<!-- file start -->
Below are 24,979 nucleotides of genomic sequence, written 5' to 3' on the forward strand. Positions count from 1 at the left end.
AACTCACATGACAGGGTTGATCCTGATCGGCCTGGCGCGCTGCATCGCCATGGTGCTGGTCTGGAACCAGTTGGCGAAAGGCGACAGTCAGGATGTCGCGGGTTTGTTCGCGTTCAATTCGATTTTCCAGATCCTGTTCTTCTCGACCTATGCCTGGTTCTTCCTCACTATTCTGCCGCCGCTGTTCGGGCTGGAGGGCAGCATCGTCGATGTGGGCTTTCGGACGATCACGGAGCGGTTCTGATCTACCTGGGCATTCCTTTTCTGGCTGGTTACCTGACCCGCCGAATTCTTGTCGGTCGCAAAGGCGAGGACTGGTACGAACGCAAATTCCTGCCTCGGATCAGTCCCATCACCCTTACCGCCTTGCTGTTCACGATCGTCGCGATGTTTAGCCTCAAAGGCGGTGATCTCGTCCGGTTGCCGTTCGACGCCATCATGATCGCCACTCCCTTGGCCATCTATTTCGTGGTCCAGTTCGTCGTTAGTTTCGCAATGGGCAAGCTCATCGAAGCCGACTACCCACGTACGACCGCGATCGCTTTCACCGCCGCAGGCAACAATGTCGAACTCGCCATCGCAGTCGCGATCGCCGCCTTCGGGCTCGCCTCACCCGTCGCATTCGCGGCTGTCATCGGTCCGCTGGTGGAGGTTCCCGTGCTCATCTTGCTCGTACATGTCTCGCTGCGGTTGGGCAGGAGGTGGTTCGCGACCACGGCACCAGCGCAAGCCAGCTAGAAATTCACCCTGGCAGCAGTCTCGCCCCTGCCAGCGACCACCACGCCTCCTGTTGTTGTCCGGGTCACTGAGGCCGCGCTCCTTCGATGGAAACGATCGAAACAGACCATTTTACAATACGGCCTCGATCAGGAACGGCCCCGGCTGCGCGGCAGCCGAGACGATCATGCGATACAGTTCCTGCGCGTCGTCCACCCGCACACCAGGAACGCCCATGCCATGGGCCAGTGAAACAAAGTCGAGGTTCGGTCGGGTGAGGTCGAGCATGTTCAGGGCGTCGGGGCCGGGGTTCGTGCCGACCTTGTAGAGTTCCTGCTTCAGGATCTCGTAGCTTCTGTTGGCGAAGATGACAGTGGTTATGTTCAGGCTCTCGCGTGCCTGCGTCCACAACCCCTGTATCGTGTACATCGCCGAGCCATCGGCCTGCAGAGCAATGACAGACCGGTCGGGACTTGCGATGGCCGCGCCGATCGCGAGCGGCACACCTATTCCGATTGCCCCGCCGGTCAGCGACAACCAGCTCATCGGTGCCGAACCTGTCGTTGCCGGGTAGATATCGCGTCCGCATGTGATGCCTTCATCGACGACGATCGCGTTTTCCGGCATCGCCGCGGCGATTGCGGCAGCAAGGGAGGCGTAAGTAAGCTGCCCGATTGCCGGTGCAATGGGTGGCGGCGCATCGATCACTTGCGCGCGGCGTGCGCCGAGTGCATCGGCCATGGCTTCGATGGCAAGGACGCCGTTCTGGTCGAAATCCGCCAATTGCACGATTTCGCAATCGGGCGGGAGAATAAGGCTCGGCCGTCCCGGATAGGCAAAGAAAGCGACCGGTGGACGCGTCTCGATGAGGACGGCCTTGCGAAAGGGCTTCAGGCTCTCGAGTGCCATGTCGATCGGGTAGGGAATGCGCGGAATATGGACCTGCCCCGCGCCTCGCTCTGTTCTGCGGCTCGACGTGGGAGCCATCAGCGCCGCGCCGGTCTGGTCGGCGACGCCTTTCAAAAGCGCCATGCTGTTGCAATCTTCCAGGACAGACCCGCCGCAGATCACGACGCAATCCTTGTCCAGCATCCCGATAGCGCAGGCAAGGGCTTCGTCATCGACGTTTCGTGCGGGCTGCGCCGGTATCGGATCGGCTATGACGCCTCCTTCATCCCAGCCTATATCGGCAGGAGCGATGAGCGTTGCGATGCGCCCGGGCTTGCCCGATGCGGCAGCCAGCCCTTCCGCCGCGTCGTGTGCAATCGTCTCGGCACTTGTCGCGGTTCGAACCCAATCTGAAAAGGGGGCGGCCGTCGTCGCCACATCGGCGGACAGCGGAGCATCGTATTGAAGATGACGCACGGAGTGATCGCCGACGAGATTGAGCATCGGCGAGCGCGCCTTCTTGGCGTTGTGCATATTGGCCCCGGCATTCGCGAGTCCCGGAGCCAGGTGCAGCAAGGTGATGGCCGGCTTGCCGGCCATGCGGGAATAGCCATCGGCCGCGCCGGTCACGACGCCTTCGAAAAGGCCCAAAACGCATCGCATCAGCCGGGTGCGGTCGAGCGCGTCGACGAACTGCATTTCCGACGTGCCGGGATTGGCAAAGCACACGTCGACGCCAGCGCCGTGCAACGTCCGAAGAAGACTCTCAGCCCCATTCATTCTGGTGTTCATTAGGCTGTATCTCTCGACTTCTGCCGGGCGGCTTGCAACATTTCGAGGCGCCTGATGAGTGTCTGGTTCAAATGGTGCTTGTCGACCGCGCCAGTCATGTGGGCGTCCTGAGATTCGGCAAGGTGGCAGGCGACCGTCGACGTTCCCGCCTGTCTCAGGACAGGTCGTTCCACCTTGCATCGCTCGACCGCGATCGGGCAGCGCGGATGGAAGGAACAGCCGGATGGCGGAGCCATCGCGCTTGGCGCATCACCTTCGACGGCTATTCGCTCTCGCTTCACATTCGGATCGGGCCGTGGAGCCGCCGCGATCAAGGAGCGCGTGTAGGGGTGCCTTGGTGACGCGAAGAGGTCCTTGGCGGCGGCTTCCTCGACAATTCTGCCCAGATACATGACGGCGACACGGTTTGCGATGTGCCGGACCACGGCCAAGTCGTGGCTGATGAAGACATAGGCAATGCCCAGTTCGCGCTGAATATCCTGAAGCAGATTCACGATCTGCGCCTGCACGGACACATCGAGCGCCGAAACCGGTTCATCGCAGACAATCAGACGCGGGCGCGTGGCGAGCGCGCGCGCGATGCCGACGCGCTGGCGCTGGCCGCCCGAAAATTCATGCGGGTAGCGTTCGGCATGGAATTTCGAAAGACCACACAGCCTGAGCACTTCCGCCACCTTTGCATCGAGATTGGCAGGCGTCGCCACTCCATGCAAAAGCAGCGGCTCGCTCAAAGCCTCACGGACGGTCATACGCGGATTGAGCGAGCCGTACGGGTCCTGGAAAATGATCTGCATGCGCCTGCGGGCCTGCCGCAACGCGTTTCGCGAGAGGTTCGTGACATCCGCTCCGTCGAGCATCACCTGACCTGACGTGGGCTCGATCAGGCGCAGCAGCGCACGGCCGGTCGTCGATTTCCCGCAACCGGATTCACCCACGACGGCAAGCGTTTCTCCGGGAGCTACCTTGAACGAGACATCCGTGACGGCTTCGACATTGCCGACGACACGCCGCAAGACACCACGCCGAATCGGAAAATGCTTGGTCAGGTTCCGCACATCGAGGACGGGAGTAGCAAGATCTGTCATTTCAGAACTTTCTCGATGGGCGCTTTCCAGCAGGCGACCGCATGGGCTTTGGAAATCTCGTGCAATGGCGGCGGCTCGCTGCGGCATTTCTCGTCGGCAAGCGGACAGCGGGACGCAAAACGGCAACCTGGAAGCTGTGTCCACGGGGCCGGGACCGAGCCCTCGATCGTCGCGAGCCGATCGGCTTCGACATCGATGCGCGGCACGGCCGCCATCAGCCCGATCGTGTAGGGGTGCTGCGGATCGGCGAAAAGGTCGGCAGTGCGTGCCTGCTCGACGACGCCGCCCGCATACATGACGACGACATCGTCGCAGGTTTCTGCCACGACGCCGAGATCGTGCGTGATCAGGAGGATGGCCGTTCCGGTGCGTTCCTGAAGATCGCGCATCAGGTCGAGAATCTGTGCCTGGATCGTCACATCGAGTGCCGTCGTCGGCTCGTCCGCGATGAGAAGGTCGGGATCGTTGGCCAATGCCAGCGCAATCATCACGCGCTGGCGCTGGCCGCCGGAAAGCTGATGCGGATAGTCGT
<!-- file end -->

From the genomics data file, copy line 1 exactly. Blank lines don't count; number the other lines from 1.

Below are 24,979 nucleotides of genomic sequence, written 5' to 3' on the forward strand. Positions count from 1 at the left end.